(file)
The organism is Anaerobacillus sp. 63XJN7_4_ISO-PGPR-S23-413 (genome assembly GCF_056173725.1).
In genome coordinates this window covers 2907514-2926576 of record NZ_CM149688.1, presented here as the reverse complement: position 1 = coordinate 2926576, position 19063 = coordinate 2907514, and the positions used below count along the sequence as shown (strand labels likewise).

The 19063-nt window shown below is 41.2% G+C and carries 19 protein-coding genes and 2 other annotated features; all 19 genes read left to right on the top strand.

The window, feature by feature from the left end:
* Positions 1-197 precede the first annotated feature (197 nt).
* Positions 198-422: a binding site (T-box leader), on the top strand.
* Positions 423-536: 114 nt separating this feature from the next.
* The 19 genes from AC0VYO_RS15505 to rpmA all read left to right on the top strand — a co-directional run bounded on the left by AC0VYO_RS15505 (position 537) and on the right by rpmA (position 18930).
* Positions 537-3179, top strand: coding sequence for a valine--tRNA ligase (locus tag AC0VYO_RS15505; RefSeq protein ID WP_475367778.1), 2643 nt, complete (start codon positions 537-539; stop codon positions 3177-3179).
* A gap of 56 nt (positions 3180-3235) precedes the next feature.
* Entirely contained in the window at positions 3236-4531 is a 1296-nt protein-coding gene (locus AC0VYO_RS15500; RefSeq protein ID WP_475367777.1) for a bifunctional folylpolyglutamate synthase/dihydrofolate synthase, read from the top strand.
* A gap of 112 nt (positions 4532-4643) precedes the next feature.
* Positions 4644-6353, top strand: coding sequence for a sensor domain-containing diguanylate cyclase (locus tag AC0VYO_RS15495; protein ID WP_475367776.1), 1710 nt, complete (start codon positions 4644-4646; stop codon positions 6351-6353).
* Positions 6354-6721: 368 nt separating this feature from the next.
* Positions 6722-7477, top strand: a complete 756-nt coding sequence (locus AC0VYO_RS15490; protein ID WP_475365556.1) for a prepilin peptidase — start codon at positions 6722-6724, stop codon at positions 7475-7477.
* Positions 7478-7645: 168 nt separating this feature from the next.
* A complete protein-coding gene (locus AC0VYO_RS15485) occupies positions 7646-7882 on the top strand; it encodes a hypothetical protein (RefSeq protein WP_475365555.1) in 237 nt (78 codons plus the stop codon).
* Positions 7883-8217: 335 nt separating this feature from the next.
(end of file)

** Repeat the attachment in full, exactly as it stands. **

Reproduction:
The organism is Anaerobacillus sp. 63XJN7_4_ISO-PGPR-S23-413 (genome assembly GCF_056173725.1).
In genome coordinates this window covers 2907514-2926576 of record NZ_CM149688.1, presented here as the reverse complement: position 1 = coordinate 2926576, position 19063 = coordinate 2907514, and the positions used below count along the sequence as shown (strand labels likewise).

The 19063-nt window shown below is 41.2% G+C and carries 19 protein-coding genes and 2 other annotated features; all 19 genes read left to right on the top strand.

The window, feature by feature from the left end:
* Positions 1-197 precede the first annotated feature (197 nt).
* Positions 198-422: a binding site (T-box leader), on the top strand.
* Positions 423-536: 114 nt separating this feature from the next.
* The 19 genes from AC0VYO_RS15505 to rpmA all read left to right on the top strand — a co-directional run bounded on the left by AC0VYO_RS15505 (position 537) and on the right by rpmA (position 18930).
* Positions 537-3179, top strand: coding sequence for a valine--tRNA ligase (locus tag AC0VYO_RS15505; RefSeq protein ID WP_475367778.1), 2643 nt, complete (start codon positions 537-539; stop codon positions 3177-3179).
* A gap of 56 nt (positions 3180-3235) precedes the next feature.
* Entirely contained in the window at positions 3236-4531 is a 1296-nt protein-coding gene (locus AC0VYO_RS15500; RefSeq protein ID WP_475367777.1) for a bifunctional folylpolyglutamate synthase/dihydrofolate synthase, read from the top strand.
* A gap of 112 nt (positions 4532-4643) precedes the next feature.
* Positions 4644-6353, top strand: coding sequence for a sensor domain-containing diguanylate cyclase (locus tag AC0VYO_RS15495; protein ID WP_475367776.1), 1710 nt, complete (start codon positions 4644-4646; stop codon positions 6351-6353).
* Positions 6354-6721: 368 nt separating this feature from the next.
* Positions 6722-7477, top strand: a complete 756-nt coding sequence (locus AC0VYO_RS15490; protein ID WP_475365556.1) for a prepilin peptidase — start codon at positions 6722-6724, stop codon at positions 7475-7477.
* Positions 7478-7645: 168 nt separating this feature from the next.
* A complete protein-coding gene (locus AC0VYO_RS15485) occupies positions 7646-7882 on the top strand; it encodes a hypothetical protein (RefSeq protein WP_475365555.1) in 237 nt (78 codons plus the stop codon).
* Positions 7883-8217: 335 nt separating this feature from the next.